For 30 days out of the year, the world’s 1.8 billion Muslims observe the month of Ramadan- the most important event on the Islamic calendar. Like the Christian Easter and Jewish Rosh Hashanah and Yom Kippur celebrations, the month of Ramadan carries a level of significance and consistent participation that continually makes it one of the most beautiful and awe-inspiring displays of faith and togetherness in the world.
In 2022, Ramadan began on April 2nd. It follows the lunar calendar: starting and ending on the appearance of a crescent moon. Like other Islamic observations, the holiday began at night and will conclude on May 1st. May 1st will mark Eid Al-Fitr, and the month-long holiday will end with an exuberant celebration, prompting the closing of school this Monday, May 2.
According to Islamic tradition, during Ramadan, portions of the Quran were first revealed to the prophet Muhammad. While the commemoration of this event is an integral part of the holiday, the month is far more about the fundamental principles of Islam than the observation of a singular event. The holiday is characterized by its themes of introspection, self-control, and commitment to faith. Here at High School West, many Muslim students observe the month, connecting with friends and family through the various traditions of the holiday.
The most well-known aspect of the holiday is the fast- one of the five pillars of Islam. Observers refrain from consuming any food or drinking any beverages. They eat a meal before sunrise called Suhoor and break their fast after a sunset prayer with a meal called Iftar. “On the first day of Ramadan, it is important to have the right intention regarding why you are fasting. A lot of Ramadan is about having the right mentality and remaining focused on your individual goals to get closer to Islam,” said Azaan Bilal, a Hills West Senior and member of the Muslim Student Association.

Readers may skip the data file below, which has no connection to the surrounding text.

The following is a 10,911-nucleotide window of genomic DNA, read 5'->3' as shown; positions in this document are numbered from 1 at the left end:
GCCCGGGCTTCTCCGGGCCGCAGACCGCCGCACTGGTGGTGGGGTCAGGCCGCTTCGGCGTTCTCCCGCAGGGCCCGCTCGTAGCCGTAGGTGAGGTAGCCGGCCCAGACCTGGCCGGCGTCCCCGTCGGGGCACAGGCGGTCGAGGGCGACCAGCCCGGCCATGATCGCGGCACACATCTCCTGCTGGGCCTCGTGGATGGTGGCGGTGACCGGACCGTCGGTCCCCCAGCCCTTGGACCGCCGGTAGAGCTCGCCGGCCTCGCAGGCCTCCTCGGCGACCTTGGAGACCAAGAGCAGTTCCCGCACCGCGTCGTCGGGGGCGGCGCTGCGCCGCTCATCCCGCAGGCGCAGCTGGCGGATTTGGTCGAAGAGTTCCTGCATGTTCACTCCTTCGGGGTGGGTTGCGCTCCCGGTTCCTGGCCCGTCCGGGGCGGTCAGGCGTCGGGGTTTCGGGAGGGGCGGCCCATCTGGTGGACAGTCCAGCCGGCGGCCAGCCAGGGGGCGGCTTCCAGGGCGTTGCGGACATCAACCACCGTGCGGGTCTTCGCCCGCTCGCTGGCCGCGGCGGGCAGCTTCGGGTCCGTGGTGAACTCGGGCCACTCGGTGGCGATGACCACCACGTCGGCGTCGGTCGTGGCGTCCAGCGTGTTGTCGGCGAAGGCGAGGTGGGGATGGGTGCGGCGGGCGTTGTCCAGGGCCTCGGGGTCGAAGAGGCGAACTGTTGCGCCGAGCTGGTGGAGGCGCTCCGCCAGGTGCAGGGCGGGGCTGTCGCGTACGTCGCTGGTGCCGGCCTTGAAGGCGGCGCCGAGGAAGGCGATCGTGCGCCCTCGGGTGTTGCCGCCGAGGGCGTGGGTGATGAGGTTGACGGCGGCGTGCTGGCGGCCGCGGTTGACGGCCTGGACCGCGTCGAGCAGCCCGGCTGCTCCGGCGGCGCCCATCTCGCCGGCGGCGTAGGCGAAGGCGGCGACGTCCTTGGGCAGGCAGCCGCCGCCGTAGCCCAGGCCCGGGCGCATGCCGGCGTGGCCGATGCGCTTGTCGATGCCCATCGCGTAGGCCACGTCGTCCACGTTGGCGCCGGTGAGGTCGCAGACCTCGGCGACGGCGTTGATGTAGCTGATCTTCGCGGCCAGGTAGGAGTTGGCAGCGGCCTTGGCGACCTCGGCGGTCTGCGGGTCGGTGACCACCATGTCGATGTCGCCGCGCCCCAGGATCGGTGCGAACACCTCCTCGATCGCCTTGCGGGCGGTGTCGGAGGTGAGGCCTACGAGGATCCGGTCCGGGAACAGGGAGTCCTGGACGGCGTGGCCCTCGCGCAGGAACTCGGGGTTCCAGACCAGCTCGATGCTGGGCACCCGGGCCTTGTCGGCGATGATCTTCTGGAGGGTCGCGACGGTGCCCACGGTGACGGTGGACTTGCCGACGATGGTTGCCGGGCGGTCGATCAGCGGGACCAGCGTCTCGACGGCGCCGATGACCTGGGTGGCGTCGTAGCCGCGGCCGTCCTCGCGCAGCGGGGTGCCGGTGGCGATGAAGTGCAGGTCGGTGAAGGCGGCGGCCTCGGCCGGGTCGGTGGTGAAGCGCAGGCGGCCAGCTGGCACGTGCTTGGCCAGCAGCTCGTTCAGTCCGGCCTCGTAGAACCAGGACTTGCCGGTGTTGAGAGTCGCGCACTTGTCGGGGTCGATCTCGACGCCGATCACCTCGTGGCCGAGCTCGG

Another member, Hills West Senior Aruba Nadeem noted: “We tend to take these things for granted. We have our food every day. Now we’re fasting for like 15-16 hours, and now you see how grateful you are for having all that food because, in the end, you are allowed to eat, but some people don’t have Iftar at the end of the day.” Another member, Hadeeqa Malik believes that “when I open my fast I’m grateful that I’m able to open the fast because there are some people who aren’t able to.”